Hospital waiting lists in Northern Ireland are twice as long as those in the Republic of Ireland, according to research by the Department of Health.
Just more than 281,000 people per million are on a waiting list for appointments (inpatient and outpatient) in the North, compared to 138,000 per million in the South.
The disparity is even greater among those who have waited more than 12 months for an appointment, with 140,000 people per million on the list in Northern Ireland, four times as many as the 30,000 waiting in the Republic.
The analysis paper, provided to The Irish Times following a Freedom of Information request, reveals a stark gap between the size of waiting lists on either side of the Border.
It underlines the extent of the waiting list crisis facing the Northern health service, which is struggling with budgetary and other pressures and has no minister for health due to the ongoing suspension of the political institutions at Stormont.
It is also highly relevant to the conversation around Irish unity, where the nature of healthcare provision is a key debate and could influence how people vote, particularly in Northern Ireland where there is a long-standing attachment to the NHS.
The September 2023 report by the department analysed north-south and east-west waiting list trends according to inpatient/day cases and outpatients.
It was based on official data published by the Department of Health in Northern Ireland and by the National Treatment Purchase Fund in the Republic, and provides breakdowns according to inpatient/day case and outpatient waiting lists, as well as the overall figures.
In Northern Ireland more than a quarter of the population is on a waiting list, a figure substantially greater than in Britain or the Republic, where last year waiting lists fell for the first time since 2015.
According to the report, the number of patients waiting for an inpatient/day case appointment in Northern Ireland – 119,095 as at June 2023 – exceeded the number on the same waiting list in the Republic of Ireland, even though it has a much larger population of five million, compared to 1.9 million.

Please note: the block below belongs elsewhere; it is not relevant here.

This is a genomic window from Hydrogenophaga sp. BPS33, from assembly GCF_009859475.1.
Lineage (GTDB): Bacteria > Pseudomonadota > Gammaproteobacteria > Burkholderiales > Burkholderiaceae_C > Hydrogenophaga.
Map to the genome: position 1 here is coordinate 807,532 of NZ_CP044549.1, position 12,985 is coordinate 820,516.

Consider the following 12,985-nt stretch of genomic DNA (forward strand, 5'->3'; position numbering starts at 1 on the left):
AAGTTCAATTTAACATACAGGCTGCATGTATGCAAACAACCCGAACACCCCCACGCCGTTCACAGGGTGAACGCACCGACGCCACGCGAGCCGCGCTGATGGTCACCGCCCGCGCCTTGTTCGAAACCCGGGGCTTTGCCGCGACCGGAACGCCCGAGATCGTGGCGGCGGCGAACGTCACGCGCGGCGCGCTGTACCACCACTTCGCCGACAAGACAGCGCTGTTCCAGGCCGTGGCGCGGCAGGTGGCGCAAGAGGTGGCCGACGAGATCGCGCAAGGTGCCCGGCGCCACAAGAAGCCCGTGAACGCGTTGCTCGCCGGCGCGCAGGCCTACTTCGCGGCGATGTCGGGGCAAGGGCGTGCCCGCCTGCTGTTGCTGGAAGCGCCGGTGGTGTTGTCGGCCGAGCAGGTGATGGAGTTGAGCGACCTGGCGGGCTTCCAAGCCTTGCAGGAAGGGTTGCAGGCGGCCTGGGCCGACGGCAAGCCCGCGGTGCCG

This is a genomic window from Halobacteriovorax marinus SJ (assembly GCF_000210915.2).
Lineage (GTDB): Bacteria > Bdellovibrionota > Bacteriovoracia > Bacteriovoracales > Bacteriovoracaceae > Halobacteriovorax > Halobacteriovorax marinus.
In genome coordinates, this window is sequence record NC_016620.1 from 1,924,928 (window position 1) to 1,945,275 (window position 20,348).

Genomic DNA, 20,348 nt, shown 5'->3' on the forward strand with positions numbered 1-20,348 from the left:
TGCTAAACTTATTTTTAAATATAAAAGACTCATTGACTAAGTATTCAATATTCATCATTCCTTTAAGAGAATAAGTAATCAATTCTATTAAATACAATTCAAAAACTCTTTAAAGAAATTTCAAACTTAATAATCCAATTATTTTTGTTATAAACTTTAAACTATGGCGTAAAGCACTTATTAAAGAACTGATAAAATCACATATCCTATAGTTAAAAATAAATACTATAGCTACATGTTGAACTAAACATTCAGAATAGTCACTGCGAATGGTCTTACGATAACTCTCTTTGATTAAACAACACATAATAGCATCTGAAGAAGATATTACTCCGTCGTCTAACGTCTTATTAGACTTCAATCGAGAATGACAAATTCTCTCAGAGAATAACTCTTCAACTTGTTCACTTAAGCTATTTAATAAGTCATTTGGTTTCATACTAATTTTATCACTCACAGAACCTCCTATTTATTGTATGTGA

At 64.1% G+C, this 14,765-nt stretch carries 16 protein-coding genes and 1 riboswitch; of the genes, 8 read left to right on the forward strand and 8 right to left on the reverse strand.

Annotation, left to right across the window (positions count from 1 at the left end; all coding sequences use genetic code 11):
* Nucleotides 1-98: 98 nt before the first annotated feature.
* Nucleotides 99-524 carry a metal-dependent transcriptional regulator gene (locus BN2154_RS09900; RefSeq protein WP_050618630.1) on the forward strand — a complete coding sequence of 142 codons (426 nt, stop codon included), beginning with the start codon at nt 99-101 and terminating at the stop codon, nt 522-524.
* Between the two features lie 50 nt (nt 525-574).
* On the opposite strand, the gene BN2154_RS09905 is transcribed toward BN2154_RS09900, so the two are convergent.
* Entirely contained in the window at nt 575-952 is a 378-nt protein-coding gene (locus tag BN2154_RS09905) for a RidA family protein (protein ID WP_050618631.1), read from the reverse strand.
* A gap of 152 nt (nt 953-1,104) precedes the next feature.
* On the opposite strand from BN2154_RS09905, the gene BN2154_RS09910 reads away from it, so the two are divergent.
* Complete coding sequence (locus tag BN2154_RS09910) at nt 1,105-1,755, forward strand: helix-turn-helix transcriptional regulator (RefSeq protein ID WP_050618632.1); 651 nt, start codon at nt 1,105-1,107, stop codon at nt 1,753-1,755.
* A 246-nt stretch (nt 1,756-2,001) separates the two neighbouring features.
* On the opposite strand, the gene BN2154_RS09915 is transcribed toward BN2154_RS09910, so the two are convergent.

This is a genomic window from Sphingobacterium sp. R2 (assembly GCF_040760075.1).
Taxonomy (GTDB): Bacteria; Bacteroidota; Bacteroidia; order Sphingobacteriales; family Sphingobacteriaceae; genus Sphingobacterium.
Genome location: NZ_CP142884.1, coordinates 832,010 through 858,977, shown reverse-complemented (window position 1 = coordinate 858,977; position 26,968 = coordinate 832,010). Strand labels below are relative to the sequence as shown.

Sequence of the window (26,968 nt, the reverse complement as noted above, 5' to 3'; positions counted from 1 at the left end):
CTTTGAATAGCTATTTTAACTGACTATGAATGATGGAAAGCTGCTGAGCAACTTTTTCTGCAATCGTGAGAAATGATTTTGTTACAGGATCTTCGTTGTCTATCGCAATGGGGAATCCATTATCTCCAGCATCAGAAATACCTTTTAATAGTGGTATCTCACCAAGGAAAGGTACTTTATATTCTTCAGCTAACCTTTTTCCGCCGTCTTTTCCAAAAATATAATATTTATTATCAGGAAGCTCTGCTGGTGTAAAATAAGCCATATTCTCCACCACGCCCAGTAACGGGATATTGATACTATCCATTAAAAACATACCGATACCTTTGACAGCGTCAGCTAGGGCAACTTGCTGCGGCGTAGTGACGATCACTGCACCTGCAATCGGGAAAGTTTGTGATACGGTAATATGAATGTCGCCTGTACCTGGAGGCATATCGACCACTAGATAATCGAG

Compared to one another per million of population, the Northern figure for inpatient/day case appointments was three times greater than that in the South.
The number of people per million on the waiting list south of the Border – 21,408 – was lower than in any of the UK nations.
The disparity increases when comparing those who have been waiting for an inpatient/day case appointment for more than 12 months, with 11 times as many people per million – 33,027 compared to 3,015 – on the list in the North compared to the South.
As has consistently been the case, Northern Ireland also performed worst in the UK and Ireland in terms of the wait for outpatient appointments.
Approximately 100,000 more people per million are waiting for an outpatient appointment in the North compared to the South, despite Northern Ireland’s lower population.
North of the Border, more than four times as many people per million – 107,022 compared to 27,427 – are waiting more than 12 months, compared to the figure in the South.
Polling carried out in 2022 by The Irish Times and ARINS – a joint research project of the Royal Irish Academy and the University of Notre Dame – showed that 50 per cent of Northerners were more likely to vote for a united Ireland if it were to adopt a NHS-style healthcare system, but 45 per cent would be less likely to vote for it there was a Southern-style system.